Patarei Prison

It is a memory of the tragedy of the 20th century. A time where the greatest senseless massacres that humanity has experienced were known. Patarei was one of those places where, during that madness, revenge and cruelty were exercised hidden from public view: torture, murder, etc. Patarei was the central prison of Estonia.
What happened there is bigger than the current building. So no one knows what to do with all that.

The visit was arranged for a winter morning, the temperature was -7ºC, it was cold but it is normal here. The prison was not open to visitors, but I got permission to enter for a limited period of time through all its facilities.

There is a room that is not normally open for visitors, and we go there. For many reasons there are several closed doors until accessing it. We went down several floors, we went to the basements of the jail. At the bottom of the stairs, on one side is the watchmen’s sauna and on the other a green room that acts as a hall to another red room. Next to the door is a tap with a hose. We walked through the door. As soon as you enter, you will find a drain in the floor. We just entered the torture and execution room. Down there, deep in the prison, the screams, blows, and shots were drowned out under the thick walls.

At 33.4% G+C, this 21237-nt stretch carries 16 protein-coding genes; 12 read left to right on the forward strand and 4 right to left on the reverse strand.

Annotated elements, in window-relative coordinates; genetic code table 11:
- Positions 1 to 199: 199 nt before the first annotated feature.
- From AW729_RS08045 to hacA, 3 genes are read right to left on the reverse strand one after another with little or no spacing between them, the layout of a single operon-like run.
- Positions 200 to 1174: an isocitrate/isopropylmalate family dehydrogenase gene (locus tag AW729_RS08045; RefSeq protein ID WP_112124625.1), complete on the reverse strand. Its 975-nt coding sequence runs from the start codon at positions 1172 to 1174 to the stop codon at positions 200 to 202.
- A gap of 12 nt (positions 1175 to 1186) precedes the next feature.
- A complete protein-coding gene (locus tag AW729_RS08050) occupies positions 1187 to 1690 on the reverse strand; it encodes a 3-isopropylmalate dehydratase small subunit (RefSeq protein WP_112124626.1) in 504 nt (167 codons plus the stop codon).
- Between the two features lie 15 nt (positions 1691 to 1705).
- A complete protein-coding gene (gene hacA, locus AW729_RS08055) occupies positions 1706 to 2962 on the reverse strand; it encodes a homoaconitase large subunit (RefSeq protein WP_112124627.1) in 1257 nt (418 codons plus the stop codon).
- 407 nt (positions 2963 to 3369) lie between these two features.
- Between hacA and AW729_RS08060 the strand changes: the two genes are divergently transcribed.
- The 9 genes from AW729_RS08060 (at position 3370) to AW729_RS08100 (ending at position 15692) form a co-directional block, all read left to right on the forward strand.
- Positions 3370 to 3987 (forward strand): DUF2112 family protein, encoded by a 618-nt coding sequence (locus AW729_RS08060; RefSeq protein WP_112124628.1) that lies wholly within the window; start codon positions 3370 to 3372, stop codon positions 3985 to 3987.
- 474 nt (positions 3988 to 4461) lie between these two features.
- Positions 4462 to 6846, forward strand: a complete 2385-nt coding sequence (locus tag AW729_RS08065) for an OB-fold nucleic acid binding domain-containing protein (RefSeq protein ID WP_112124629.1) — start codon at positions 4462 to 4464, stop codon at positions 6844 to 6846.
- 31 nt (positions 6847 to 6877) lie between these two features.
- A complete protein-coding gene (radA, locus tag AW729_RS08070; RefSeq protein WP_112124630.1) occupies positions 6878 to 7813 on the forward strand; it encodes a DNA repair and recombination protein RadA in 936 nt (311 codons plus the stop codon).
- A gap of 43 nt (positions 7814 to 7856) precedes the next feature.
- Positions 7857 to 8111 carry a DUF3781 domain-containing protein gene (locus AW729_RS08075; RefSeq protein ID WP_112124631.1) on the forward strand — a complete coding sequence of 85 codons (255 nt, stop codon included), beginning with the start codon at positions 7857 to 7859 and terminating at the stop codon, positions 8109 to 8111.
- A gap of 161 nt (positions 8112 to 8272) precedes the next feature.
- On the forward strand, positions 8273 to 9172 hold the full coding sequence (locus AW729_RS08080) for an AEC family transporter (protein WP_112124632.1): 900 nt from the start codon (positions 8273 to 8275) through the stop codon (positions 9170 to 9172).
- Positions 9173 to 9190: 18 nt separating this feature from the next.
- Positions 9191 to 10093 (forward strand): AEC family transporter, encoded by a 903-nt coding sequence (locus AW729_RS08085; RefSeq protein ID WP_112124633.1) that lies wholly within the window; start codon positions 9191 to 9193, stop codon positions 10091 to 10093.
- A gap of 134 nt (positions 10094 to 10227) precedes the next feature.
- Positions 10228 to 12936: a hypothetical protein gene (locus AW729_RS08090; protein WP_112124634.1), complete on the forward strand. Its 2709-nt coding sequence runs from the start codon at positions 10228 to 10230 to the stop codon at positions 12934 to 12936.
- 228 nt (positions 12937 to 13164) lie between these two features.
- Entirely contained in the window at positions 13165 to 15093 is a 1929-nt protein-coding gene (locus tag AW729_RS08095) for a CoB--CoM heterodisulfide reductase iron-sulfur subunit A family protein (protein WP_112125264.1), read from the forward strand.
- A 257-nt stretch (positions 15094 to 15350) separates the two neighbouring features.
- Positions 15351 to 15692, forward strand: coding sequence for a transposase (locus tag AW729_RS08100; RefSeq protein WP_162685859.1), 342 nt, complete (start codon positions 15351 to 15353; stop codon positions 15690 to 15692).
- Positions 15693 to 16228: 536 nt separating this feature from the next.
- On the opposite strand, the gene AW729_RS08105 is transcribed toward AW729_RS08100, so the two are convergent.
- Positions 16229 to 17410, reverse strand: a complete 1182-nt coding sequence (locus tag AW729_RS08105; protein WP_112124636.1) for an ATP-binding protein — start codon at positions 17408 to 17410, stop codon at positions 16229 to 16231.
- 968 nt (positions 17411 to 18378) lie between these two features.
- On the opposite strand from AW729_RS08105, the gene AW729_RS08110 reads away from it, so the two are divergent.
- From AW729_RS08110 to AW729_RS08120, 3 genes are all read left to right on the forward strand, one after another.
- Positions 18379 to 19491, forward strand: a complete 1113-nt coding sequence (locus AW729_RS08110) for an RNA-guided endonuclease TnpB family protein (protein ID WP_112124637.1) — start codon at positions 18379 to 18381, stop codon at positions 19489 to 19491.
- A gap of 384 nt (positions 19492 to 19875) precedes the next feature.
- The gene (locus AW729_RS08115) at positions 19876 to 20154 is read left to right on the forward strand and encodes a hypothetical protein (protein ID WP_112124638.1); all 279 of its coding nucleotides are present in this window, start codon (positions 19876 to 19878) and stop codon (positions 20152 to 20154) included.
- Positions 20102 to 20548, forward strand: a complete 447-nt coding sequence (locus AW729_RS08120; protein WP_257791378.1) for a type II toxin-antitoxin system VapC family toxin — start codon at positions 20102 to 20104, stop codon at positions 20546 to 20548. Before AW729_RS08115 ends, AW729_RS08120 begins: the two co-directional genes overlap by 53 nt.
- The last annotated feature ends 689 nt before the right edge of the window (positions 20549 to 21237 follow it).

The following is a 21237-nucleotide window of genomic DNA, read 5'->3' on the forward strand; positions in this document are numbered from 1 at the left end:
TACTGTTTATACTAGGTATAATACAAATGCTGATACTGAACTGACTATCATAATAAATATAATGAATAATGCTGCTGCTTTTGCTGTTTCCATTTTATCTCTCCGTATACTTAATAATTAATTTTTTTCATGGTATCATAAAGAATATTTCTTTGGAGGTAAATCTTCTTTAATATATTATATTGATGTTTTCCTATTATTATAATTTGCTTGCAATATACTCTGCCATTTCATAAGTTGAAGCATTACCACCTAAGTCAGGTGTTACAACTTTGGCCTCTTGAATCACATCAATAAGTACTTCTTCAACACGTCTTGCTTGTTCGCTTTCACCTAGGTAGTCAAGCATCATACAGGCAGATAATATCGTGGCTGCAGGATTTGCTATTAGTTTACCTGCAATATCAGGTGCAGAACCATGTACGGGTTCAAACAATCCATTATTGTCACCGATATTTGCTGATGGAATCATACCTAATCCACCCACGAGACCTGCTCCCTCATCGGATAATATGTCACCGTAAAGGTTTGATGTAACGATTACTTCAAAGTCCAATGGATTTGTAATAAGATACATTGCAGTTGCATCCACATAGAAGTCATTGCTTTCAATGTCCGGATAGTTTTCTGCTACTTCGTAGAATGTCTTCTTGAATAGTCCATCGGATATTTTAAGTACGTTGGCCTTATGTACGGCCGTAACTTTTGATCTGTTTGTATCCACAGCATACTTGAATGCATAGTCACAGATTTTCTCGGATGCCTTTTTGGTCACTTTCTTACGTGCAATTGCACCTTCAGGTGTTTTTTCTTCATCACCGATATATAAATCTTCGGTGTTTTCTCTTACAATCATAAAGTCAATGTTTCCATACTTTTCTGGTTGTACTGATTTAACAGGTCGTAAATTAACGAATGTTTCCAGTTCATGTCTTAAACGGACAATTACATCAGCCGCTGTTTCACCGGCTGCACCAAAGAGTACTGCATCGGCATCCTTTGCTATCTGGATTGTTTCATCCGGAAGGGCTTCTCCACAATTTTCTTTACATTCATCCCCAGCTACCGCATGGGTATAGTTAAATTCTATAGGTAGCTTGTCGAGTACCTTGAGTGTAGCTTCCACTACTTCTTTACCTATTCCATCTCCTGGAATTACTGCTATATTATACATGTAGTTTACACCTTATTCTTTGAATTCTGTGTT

Facing that wall and naked, they were shot in the head that would end their lives.

Walking through its long galleries, stepping on the fallen dust, the paint that falls apart and the metals corroding by humidity, one realizes that the Patarei prison is decomposing, it is disintegrating, a building that wants to leave to be.

It is a ominous place, magnetic for lovers of dark-tourism.


Gallery 5 remains closed

The remains of the decorations of the last prisoners who inhabited this prison still remain.
Cutouts and collages that helped them get their minds out of there, basic fantasies.
These books also helped distract minds.

There is no longer anything locked up, now the doors of Patarei prison are open for tourists to enter.

+ Info about Patarei Prison:

History —

Memories of the repressed